Report Sheds Light On Digital Technology's Influence On Property Sector


A new report by engineering and design consultancy Arup revealed how digital technology is reshaping the property sector by changing the way buildings are designed, built and used.

The report said companies that fully embrace a digital strategy will do disproportionately well and have a big impact on our working lives, increase their asset value and create more sustainable buildings.

“Digital technology is redefining the property sector as we speak, bringing the potential to radically improve our working lives, increase asset value and create more sustainable buildings," Arup Global Digital Services Leader Volker Buscher said.

"However, investors, developers and owners of corporate real estate must be careful – this isn’t about gadgets and equipment, it is about strategic thinking that avoids wasting money on the wrong innovations and inefficient capital and operational expenditure.

"With the right strategy in place, we can align the property sector with the demands of our digitally enabled society and truly deliver buildings for the future," he said.

Mr Buscher said the report predicted that physical and digital environments will merge into hybrid spaces, meaning they can better meet environmental regulations and provide users with a completely different experience of work, shopping and play.

"Every element of the property development cycle will dramatically change and improve in response to our increasingly digitalised society."The report identified the key drivers underlying digital growth in the property sector, from expectations of instant access to information and services to the falling price of sensor technology, which is changing the business case for investment.

It also highlighted how environmental regulation is dictating the need for buildings to be smarter and cleaner. The real estate sector consumes over 40% of global energy, emits 20% of total global greenhouse gasses and utilises 40% of global raw materials.


Arup's report commented on how faster, smarter and more powerful technology will change the property development cycle:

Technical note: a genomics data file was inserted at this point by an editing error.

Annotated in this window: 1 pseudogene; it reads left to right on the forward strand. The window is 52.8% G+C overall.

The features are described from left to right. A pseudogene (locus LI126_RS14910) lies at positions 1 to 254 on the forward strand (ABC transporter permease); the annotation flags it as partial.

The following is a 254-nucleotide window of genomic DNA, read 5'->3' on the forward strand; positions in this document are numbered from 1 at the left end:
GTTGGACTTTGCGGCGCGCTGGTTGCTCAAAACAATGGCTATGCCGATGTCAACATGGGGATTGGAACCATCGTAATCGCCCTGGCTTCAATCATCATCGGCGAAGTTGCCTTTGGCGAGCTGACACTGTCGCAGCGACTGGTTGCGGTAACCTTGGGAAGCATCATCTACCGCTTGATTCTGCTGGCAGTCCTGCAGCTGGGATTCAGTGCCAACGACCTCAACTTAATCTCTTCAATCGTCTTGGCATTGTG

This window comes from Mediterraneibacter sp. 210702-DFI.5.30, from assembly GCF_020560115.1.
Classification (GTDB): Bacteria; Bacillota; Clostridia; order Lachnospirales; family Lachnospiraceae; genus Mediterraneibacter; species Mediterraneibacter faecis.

Design and Construction
"Artificial Intelligence and machine learning can collect, visualise and analyse data to enable more immersive stakeholder engagement and intelligent decision making. The report also discusses the latest in virtual and augmented reality technologies, with cutting-edge 3D cameras scanning interior environments to develop customisable models that can be manipulated by design teams and shown to tenants to refine every element of a space before it’s built."
End-User Experiences
"As technology innovations like Alexa and Amazon Echo begin to change the home environment, so will they impact the world of work. The digital experience is becoming as important as the physical one for the modern worker, resident or shopper. That means they get greater information from the building around them, putting them in more control. For example, Arup has prototyped desks that can be customised for individual workers or know when the place is empty, so shutting down power to the desk."
Better Performing Assets
"By gathering detailed data on properties using IoT technology and combining it with ongoing analysis, owners and managers can ensure potential problems are tracked earlier and dealt with quicker, and operational elements (ventilation, lighting, heating, water etc.) are optimised to deliver energy and financial savings.

"What’s more, data collection and analysis across portfolios can lead to more strategic decision making about asset renewal schedules and site prioritisation."
Long-Term Valuation
"Data analytics is now central to making key investment decisions, combining detailed information from buildings with external data about the surrounding environment. This could be the better understanding of seismic risk factors or training computers to continuously evaluate macro changes in traffic patterns to fully understand commute implications for new office locations. Arup’s work for The University of British Columbia, for example, digitally simulated thousands of earthquake scenarios to identify high-risk buildings, assess how long buildings could be offline, and determine which should be retrofitted or totally de-commissioned in the near term."

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